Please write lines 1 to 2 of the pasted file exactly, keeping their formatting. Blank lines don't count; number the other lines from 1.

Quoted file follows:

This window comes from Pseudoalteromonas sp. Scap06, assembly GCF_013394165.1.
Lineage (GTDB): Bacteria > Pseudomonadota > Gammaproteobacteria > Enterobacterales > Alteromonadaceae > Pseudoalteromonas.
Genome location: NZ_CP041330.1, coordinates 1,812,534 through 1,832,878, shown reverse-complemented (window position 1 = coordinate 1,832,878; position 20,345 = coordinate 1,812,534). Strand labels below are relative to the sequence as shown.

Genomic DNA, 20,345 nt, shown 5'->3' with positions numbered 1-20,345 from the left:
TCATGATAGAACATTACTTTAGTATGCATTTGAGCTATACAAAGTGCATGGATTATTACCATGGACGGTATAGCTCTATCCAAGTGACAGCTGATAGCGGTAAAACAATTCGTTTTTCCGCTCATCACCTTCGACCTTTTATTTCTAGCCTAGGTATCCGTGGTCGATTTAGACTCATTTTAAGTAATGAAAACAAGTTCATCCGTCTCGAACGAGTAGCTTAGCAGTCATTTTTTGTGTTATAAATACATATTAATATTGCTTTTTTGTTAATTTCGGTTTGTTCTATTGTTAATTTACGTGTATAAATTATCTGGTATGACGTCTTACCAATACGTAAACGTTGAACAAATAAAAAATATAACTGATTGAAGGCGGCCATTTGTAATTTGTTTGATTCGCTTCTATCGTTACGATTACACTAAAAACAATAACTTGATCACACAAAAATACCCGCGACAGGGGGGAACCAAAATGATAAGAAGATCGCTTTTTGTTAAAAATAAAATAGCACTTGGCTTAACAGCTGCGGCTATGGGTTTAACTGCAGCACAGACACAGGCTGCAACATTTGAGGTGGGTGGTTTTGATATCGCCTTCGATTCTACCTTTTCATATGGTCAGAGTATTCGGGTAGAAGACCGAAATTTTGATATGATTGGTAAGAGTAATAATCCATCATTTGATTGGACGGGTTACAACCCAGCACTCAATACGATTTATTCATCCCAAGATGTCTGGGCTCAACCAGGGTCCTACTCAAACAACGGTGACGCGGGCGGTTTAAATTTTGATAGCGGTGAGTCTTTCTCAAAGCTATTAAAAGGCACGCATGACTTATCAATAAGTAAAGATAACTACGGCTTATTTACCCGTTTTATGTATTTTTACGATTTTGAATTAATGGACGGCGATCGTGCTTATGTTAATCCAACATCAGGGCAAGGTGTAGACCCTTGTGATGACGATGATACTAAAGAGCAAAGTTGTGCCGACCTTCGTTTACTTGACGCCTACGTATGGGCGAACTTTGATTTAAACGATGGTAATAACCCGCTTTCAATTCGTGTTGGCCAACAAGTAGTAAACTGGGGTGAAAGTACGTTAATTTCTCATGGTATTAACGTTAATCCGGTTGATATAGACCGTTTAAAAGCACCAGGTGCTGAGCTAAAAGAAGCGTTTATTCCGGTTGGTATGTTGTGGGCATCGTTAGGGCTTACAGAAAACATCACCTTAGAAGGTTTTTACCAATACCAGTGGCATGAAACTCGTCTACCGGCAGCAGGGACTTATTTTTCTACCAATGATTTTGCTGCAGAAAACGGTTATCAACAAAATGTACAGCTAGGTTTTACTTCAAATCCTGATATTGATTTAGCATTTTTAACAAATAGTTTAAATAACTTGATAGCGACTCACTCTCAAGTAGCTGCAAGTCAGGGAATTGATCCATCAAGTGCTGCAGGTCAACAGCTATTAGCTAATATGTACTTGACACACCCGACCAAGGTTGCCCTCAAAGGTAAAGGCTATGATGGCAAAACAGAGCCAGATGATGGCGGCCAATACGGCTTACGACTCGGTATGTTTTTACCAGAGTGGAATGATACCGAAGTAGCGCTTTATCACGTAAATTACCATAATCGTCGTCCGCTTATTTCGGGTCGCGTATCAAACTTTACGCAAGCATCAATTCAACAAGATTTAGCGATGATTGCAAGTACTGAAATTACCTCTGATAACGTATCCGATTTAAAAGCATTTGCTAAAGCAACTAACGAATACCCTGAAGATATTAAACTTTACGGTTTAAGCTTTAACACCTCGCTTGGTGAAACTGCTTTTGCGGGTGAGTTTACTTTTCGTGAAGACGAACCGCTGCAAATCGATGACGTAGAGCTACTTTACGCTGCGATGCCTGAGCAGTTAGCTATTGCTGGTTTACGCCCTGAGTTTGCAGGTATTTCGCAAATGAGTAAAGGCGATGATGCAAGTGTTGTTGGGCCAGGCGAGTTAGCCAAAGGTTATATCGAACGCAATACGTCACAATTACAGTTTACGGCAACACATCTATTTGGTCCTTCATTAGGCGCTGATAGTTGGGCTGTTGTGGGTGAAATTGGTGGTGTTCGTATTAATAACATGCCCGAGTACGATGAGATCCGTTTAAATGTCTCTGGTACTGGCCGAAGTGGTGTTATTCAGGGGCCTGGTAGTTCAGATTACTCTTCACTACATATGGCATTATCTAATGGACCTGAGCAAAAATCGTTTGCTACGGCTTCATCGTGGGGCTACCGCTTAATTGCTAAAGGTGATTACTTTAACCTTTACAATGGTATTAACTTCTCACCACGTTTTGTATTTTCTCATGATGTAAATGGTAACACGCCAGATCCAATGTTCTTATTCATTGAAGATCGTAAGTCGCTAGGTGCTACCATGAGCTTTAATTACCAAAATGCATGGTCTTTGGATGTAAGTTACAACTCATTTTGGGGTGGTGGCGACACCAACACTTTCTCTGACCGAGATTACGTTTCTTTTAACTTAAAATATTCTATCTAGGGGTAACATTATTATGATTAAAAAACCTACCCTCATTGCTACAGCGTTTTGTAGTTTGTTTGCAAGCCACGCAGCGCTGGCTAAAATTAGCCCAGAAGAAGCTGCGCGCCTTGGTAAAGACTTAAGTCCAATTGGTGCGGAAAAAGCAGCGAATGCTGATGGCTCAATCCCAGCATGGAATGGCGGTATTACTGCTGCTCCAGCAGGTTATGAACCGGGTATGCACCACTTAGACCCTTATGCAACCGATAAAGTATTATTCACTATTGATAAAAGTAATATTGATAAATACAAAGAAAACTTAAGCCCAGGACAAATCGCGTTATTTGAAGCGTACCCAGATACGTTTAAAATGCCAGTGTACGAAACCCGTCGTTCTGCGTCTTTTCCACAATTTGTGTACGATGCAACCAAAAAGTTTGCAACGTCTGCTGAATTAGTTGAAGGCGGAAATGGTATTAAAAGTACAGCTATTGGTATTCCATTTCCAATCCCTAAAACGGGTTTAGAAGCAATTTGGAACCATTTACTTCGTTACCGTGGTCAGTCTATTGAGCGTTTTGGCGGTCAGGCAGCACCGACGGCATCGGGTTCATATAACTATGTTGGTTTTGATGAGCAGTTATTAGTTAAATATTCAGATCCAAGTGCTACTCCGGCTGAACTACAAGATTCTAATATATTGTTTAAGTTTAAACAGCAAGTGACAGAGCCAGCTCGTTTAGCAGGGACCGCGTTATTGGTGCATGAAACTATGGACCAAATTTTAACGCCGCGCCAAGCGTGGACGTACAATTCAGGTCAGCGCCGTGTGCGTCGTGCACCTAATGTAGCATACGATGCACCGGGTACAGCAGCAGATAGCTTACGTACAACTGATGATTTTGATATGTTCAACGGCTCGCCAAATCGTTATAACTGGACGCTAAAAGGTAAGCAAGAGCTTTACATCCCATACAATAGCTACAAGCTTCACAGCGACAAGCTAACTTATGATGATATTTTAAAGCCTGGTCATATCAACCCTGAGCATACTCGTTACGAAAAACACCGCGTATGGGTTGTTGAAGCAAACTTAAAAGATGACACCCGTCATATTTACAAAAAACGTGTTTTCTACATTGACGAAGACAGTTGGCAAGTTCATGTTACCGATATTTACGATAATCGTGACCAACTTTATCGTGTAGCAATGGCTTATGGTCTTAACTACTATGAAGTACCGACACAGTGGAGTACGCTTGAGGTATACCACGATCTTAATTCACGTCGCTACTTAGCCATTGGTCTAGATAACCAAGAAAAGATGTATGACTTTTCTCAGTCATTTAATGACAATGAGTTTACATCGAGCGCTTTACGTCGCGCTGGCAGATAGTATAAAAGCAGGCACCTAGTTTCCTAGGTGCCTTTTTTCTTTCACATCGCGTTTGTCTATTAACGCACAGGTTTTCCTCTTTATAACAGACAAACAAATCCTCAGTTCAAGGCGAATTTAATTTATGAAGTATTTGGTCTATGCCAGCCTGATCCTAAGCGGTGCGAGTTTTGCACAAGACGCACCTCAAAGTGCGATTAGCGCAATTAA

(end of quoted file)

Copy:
This window comes from Pseudoalteromonas sp. Scap06, assembly GCF_013394165.1.
Lineage (GTDB): Bacteria > Pseudomonadota > Gammaproteobacteria > Enterobacterales > Alteromonadaceae > Pseudoalteromonas.